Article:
Human infection by BATV shows symptoms of self-limiting influenza-like febrile illness. In addition, BATV has been implicated as a segment donor in the generation of the reassortant Ngari virus which caused outbreaks of hemorrhagic illness in East Africa (Briese et al. 2006; Liu et al. 2011). A sero-survey in Xishuangbanna in Yunnan showed that the positive rate of BATV specific antibody was 4.7% (5/120) in febrile patients, giving evidence of BATV infection in this locality (Huang et al. 2001).

Tahyna virus (TAHV)

TAHV is a member of the California antigenic group in the genus Orthobunyavirus, family Peribunyaviridae (Hubálek 2008; Lu et al. 2009). TAHV was originally isolated (prototype strain T-92) from a pool of Aedes caspius mosquitoes in eastern Slovakia in 1958 (Hubálek 2008). TAHV occurs in Asia, Africa, and Europe. In China, it was first isolated (strain XJ0625) from Culex spp. in Kashi, Xinjiang, in 2006 (Lu et al. 2009). Subsequently, TAHV has been isolated from Xinjiang, Qinghai, and Inner Mongolia (Cao YX et al. 2011; Li W et al. 2014; Lu et al. 2011a). Phylogenetic analysis generated from N segment and polymerase gene sequences indicated that all TAHV isolates from China group together. However, the analysis for the M segment showed the isolate XJ0708 aligns independently within the context of a relatively large diversity of isolates from Europe (Lu et al. 2011a).

TAHV is maintained in several species of mosquito vectors and vertebrates such as hares, rabbits, hedgehogs, and rodents. In China, TAHV has been isolated from Aedex vexans, Aedes detritus, and Culex spp. (Li W et al. 2014; Lu et al. 2009, 2011a).

The human disease caused by TAHV is an influenza-like illness with a sudden onset of fever, or pneumonia, acute arthritis, and rarely meningoencephalitis. Currently, no mortality has been reported as a result of TAHV infection. TAHV antibodies (IgG) have been detected in serum from fever and headache patients in Jiashi County in Xinjing with a 13.0% positive rate, and in local livestock in Geermu city in Qinghai (Li W et al. 2014; Lu et al. 2009; Lv et al. 2011). In 2009, confirmed cases of TAHV were reported for the first time in Qinghai (Li W et al. 2014).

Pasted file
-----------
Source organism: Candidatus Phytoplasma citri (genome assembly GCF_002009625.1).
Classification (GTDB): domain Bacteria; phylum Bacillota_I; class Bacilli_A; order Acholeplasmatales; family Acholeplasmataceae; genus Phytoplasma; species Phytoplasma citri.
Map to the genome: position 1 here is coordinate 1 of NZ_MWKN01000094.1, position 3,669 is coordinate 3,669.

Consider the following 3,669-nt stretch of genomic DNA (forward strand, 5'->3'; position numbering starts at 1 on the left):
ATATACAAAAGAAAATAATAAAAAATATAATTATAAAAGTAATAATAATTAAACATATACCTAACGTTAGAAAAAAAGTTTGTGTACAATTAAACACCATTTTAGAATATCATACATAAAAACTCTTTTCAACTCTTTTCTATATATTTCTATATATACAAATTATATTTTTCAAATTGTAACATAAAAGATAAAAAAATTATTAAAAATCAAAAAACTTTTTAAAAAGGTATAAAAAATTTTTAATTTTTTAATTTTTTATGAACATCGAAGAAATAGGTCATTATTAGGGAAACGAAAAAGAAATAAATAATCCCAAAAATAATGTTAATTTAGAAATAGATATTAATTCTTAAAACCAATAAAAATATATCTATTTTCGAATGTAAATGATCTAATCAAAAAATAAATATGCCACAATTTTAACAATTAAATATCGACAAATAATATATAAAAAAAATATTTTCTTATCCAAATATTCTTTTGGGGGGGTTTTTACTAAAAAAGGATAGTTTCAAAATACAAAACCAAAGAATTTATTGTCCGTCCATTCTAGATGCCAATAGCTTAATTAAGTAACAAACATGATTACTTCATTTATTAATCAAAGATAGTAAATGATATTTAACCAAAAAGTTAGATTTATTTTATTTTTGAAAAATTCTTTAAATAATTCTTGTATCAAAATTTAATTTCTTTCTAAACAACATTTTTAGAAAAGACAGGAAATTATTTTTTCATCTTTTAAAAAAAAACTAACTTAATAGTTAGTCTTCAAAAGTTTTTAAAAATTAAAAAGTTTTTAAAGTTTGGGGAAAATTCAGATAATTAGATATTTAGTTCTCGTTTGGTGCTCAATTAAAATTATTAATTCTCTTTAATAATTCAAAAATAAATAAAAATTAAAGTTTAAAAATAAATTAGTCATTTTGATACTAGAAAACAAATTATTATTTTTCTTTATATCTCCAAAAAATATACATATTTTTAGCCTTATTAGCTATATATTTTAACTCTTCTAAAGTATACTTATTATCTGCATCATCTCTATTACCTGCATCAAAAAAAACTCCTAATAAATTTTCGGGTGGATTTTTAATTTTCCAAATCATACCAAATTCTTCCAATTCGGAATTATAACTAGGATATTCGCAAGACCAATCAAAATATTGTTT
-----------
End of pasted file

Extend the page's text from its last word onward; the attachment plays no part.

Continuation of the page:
Phenuiviridae

Rift Valley fever virus (RVFV)

RVFV is the member of genus Phlebovirus, family Phenuiviridae. The RVFV genome (∼ 12 kb) consists of three negative-stranded RNA, designated large (L), medium (M) and small (S) segment, and the viruses can be classified into seven major genetic lineages (Pepin et al. 2010; Fu et al. 2016). RVFV could cause high levels of mortality and morbidity in domesticated animals and mild to serious disease in humans. RVFV was first isolated from sheep in Kenya in 1930s, subsequently it is present or endemic in Africa, Saudi Arabia and Yemen.

The main vectors of RVFV transmission are the mosquitoes in the genera of Aedes spp. and Culex spp., and the outbreaks of Rift Valley fever are strong correlated with heavy rainfall or flooding (Pepin et al. 2010; Fu et al. 2016).

Recently, the first imported case of Rift Valley fever was confirmed China on 23 July, 2016. The patient was a 45-year-old male who returned from Angola and arrived in Beijing Capital International Airport. The RVFV was isolated from the patient’s blood, and the whole-genome sequencing and phyleogenetic analysis indicated that the imported strain was a reassotant comprising the L and M segments from lineage E and the S segment from lineage A (Liu et al. 2017; Shi et al. 2017).

Reoviridae

Banna virus (BAV)

BAV is the prototype species of the genus Seadornavirus that includes Kadipiro virus (KDV) and Liaoning virus (LNV) within the family Reoviridae (Attoui et al. 2000, 2005b; Liu et al. 2010). The BAV genome is around 21 kb, which consists of 12 segments of double-stranded RNA (dsRNA) (Liu et al. 2010). BAV (strain BAV-Ch) was originally isolated from a patient with encephalitis and fever in Yunnan, China, in 1987 (Xu et al. 1990). BAV is widely distributed in China (Gansu, Liaoning, Beijing, Yunnan, Shanxi, Inner Mongolia) and Southeast Asia (Indonesia, Vietnam) (Liu et al. 2010; Nabeshima et al. 2008; Wang et al. 2011).

In nature, BAV can be detected and isolated from pigs, cattle, and ticks (Liu et al. 2010; Wang et al. 2011). To date, BAV isolates have been obtained from 10 mosquito species in three genera (Culex tritaeniorhynchus, Culex pipiens pallens, Culex annulus, Culex pseudovishnui, Culex modestus, Anopheles sinensis, Aedes vagus, Aedes albopictus, Aedes vexans, and Aedes dorsalis).

Phylogenetic analysis of BAV, according to segment 12, divides the virus strains into two different groups according to their geographic origin: isolates from China and Vietnam are included in group A, and the strains from Indonesia are in group B (Liu et al. 2010, 2016).